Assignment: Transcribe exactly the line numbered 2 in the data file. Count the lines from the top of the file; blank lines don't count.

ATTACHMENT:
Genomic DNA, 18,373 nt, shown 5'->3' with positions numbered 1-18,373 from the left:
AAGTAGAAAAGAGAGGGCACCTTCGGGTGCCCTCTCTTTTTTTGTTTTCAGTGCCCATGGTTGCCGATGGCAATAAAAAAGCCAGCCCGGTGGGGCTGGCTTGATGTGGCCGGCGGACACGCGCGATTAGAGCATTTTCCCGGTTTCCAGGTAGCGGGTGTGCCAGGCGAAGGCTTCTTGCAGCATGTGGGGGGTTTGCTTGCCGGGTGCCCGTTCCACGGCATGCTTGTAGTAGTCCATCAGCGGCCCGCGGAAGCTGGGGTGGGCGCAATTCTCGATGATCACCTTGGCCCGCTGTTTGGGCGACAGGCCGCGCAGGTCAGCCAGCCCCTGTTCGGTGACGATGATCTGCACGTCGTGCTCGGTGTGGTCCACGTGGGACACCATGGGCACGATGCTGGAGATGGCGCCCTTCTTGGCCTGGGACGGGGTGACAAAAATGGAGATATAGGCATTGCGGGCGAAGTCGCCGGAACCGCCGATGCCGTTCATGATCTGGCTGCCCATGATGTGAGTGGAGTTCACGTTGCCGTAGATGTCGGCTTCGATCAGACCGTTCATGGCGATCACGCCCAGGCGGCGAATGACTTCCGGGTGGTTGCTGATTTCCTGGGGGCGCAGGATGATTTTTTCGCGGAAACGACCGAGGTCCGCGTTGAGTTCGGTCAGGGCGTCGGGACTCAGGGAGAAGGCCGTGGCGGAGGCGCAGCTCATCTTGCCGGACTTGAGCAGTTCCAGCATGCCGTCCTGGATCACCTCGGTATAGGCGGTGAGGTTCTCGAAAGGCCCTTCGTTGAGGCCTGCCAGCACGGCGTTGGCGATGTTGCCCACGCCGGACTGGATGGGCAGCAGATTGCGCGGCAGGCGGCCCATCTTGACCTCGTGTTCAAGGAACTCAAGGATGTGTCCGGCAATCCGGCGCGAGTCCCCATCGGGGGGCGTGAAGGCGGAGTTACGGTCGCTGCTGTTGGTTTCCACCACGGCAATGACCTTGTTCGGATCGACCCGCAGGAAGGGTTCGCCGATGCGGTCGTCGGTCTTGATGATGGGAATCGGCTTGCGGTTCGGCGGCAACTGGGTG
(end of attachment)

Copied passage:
AAGTAGAAAAGAGAGGGCACCTTCGGGTGCCCTCTCTTTTTTTGTTTTCAGTGCCCATGGTTGCCGATGGCAATAAAAAAGCCAGCCCGGTGGGGCTGGCTTGATGTGGCCGGCGGACACGCGCGATTAGAGCATTTTCCCGGTTTCCAGGTAGCGGGTGTGCCAGGCGAAGGCTTCTTGCAGCATGTGGGGGGTTTGCTTGCCGGGTGCCCGTTCCACGGCATGCTTGTAGTAGTCCATCAGCGGCCCGCGGAAGCTGGGGTGGGCGCAATTCTCGATGATCACCTTGGCCCGCTGTTTGGGCGACAGGCCGCGCAGGTCAGCCAGCCCCTGTTCGGTGACGATGATCTGCACGTCGTGCTCGGTGTGGTCCACGTGGGACACCATGGGCACGATGCTGGAGATGGCGCCCTTCTTGGCCTGGGACGGGGTGACAAAAATGGAGATATAGGCATTGCGGGCGAAGTCGCCGGAACCGCCGATGCCGTTCATGATCTGGCTGCCCATGATGTGAGTGGAGTTCACGTTGCCGTAGATGTCGGCTTCGATCAGACCGTTCATGGCGATCACGCCCAGGCGGCGAATGACTTCCGGGTGGTTGCTGATTTCCTGGGGGCGCAGGATGATTTTTTCGCGGAAACGACCGAGGTCCGCGTTGAGTTCGGTCAGGGCGTCGGGACTCAGGGAGAAGGCCGTGGCGGAGGCGCAGCTCATCTTGCCGGACTTGAGCAGTTCCAGCATGCCGTCCTGGATCACCTCGGTATAGGCGGTGAGGTTCTCGAAAGGCCCTTCGTTGAGGCCTGCCAGCACGGCGTTGGCGATGTTGCCCACGCCGGACTGGATGGGCAGCAGATTGCGCGGCAGGCGGCCCATCTTGACCTCGTGTTCAAGGAACTCAAGGATGTGTCCGGCAATCCGGCGCGAGTCCCCATCGGGGGGCGTGAAGGCGGAGTTACGGTCGCTGCTGTTGGTTTCCACCACGGCAATGACCTTGTTCGGATCGACCCGCAGGAAGGGTTCGCCGATGCGGTCGTCGGTCTTGATGATGGGAATCGGCTTGCGGTTCGGCGGCAACTGGGTG